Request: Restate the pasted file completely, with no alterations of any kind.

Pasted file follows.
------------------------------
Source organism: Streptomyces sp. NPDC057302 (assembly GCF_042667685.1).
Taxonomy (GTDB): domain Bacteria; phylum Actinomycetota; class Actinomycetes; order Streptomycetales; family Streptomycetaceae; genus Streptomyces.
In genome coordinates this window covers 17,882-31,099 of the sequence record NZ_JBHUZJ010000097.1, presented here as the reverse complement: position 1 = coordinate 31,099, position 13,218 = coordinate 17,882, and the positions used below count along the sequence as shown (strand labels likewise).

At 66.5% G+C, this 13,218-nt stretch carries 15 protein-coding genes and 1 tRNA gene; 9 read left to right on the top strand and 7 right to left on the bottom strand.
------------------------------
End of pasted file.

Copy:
Source organism: Streptomyces sp. NPDC057302 (assembly GCF_042667685.1).
Taxonomy (GTDB): domain Bacteria; phylum Actinomycetota; class Actinomycetes; order Streptomycetales; family Streptomycetaceae; genus Streptomyces.
In genome coordinates this window covers 17,882-31,099 of the sequence record NZ_JBHUZJ010000097.1, presented here as the reverse complement: position 1 = coordinate 31,099, position 13,218 = coordinate 17,882, and the positions used below count along the sequence as shown (strand labels likewise).

At 66.5% G+C, this 13,218-nt stretch carries 15 protein-coding genes and 1 tRNA gene; 9 read left to right on the top strand and 7 right to left on the bottom strand.